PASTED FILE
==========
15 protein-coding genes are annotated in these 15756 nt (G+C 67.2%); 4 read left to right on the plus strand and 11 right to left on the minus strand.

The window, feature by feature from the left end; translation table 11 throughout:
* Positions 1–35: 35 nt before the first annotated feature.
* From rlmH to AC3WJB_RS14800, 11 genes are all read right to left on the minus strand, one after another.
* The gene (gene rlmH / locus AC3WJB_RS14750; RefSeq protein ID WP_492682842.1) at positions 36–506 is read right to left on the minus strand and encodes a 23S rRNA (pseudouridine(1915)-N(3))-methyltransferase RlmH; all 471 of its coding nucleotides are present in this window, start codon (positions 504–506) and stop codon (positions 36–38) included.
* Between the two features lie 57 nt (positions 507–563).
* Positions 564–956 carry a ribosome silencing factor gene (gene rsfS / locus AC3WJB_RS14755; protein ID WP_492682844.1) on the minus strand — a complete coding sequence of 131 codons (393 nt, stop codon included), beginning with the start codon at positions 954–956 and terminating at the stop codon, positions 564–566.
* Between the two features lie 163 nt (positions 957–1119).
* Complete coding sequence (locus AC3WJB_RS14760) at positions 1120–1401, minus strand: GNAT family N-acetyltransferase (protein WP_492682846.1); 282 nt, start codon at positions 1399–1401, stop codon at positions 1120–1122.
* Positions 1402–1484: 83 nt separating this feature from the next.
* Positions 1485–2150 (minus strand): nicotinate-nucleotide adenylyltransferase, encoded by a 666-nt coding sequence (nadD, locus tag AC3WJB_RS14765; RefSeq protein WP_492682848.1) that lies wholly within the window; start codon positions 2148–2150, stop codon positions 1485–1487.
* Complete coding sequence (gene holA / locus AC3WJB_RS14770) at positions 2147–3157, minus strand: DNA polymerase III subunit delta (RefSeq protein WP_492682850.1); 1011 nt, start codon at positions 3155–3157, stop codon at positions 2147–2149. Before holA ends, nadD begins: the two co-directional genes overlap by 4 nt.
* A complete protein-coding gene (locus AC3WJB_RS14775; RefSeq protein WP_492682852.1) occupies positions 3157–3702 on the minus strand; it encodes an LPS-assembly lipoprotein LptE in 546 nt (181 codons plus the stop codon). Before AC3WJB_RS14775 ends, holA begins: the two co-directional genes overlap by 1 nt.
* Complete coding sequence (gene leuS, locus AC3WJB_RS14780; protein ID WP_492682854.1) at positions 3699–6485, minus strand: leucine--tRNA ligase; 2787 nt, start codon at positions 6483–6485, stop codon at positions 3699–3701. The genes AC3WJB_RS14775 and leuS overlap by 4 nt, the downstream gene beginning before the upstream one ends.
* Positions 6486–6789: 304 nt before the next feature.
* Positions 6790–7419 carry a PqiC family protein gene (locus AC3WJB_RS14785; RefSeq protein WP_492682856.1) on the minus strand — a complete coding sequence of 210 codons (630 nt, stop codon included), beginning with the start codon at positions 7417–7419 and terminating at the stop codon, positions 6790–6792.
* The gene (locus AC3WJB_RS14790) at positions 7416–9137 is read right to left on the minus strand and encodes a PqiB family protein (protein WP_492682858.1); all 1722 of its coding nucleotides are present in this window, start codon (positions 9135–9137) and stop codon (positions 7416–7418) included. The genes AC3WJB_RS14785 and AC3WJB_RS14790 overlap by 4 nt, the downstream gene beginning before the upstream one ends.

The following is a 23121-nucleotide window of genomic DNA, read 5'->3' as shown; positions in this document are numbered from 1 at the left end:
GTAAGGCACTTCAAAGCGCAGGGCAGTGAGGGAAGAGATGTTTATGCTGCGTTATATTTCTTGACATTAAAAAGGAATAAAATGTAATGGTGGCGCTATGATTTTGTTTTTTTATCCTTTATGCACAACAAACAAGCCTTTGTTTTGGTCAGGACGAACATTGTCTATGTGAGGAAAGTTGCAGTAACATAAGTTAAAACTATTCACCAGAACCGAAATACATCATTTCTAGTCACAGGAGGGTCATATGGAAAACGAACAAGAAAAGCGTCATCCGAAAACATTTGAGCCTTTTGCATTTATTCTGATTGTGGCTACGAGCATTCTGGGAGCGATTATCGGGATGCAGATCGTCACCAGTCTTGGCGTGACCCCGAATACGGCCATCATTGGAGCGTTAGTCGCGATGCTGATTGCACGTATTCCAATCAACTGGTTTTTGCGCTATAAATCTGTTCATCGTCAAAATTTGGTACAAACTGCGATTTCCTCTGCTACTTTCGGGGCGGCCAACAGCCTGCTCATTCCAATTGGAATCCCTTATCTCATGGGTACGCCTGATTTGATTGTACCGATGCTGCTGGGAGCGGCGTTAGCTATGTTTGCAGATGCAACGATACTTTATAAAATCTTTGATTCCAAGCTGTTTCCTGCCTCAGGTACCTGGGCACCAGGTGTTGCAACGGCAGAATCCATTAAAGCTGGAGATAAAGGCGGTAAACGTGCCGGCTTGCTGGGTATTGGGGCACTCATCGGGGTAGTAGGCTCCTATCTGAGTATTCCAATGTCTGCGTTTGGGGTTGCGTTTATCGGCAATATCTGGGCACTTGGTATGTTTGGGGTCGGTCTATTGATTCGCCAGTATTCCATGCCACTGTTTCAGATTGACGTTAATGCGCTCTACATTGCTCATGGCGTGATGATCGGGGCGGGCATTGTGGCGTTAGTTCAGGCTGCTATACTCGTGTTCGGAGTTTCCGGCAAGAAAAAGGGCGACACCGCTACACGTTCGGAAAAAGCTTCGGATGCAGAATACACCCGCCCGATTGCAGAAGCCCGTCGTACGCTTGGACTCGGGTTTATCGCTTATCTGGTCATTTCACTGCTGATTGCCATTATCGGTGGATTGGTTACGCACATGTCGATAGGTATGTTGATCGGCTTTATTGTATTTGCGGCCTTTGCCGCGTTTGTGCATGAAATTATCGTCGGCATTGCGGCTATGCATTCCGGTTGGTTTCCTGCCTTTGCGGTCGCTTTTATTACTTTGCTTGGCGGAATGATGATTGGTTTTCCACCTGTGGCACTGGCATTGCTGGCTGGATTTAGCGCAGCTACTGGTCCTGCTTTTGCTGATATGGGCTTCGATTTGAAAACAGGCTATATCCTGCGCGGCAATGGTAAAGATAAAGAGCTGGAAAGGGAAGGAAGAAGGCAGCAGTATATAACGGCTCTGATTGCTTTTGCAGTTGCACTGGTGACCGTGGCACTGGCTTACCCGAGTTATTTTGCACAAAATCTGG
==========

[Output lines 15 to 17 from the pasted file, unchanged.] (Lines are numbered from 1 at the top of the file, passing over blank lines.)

* Positions 6486–6789: 304 nt before the next feature.
* Positions 6790–7419 carry a PqiC family protein gene (locus AC3WJB_RS14785; RefSeq protein WP_492682856.1) on the minus strand — a complete coding sequence of 210 codons (630 nt, stop codon included), beginning with the start codon at positions 7417–7419 and terminating at the stop codon, positions 6790–6792.
* The gene (locus AC3WJB_RS14790) at positions 7416–9137 is read right to left on the minus strand and encodes a PqiB family protein (protein WP_492682858.1); all 1722 of its coding nucleotides are present in this window, start codon (positions 9135–9137) and stop codon (positions 7416–7418) included. The genes AC3WJB_RS14785 and AC3WJB_RS14790 overlap by 4 nt, the downstream gene beginning before the upstream one ends.